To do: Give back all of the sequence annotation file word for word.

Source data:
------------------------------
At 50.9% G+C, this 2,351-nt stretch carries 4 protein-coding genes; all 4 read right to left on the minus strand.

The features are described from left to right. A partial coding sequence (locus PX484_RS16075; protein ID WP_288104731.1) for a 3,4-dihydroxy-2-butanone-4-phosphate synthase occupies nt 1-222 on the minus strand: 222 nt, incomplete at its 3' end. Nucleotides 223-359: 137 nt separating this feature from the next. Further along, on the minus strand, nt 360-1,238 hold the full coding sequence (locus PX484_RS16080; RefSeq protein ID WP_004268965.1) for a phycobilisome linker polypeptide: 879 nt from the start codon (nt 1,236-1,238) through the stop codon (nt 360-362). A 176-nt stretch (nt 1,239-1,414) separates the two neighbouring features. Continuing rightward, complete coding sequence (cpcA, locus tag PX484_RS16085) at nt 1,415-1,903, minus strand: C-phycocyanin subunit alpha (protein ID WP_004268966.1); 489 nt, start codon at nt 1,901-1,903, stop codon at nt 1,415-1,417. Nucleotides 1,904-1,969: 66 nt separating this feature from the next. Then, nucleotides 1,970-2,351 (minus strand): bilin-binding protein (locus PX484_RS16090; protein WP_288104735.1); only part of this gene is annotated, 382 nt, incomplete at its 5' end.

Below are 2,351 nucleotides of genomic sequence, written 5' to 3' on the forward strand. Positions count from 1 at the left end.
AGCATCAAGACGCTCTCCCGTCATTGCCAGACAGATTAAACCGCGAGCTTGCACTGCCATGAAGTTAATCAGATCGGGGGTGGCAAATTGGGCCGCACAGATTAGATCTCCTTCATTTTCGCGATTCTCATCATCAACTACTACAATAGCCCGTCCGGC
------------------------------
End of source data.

At 50.9% G+C, this 2,351-nt stretch carries 4 protein-coding genes; all 4 read right to left on the minus strand.

The features are described from left to right. A partial coding sequence (locus PX484_RS16075; protein ID WP_288104731.1) for a 3,4-dihydroxy-2-butanone-4-phosphate synthase occupies nt 1-222 on the minus strand: 222 nt, incomplete at its 3' end. Nucleotides 223-359: 137 nt separating this feature from the next. Further along, on the minus strand, nt 360-1,238 hold the full coding sequence (locus PX484_RS16080; RefSeq protein ID WP_004268965.1) for a phycobilisome linker polypeptide: 879 nt from the start codon (nt 1,236-1,238) through the stop codon (nt 360-362). A 176-nt stretch (nt 1,239-1,414) separates the two neighbouring features. Continuing rightward, complete coding sequence (cpcA, locus tag PX484_RS16085) at nt 1,415-1,903, minus strand: C-phycocyanin subunit alpha (protein ID WP_004268966.1); 489 nt, start codon at nt 1,901-1,903, stop codon at nt 1,415-1,417. Nucleotides 1,904-1,969: 66 nt separating this feature from the next. Then, nucleotides 1,970-2,351 (minus strand): bilin-binding protein (locus PX484_RS16090; protein WP_288104735.1); only part of this gene is annotated, 382 nt, incomplete at its 5' end.

Below are 2,351 nucleotides of genomic sequence, written 5' to 3' on the forward strand. Positions count from 1 at the left end.
AGCATCAAGACGCTCTCCCGTCATTGCCAGACAGATTAAACCGCGAGCTTGCACTGCCATGAAGTTAATCAGATCGGGGGTGGCAAATTGGGCCGCACAGATTAGATCTCCTTCATTTTCGCGATTCTCATCATCAACTACTACAATAGCCCGTCCGGC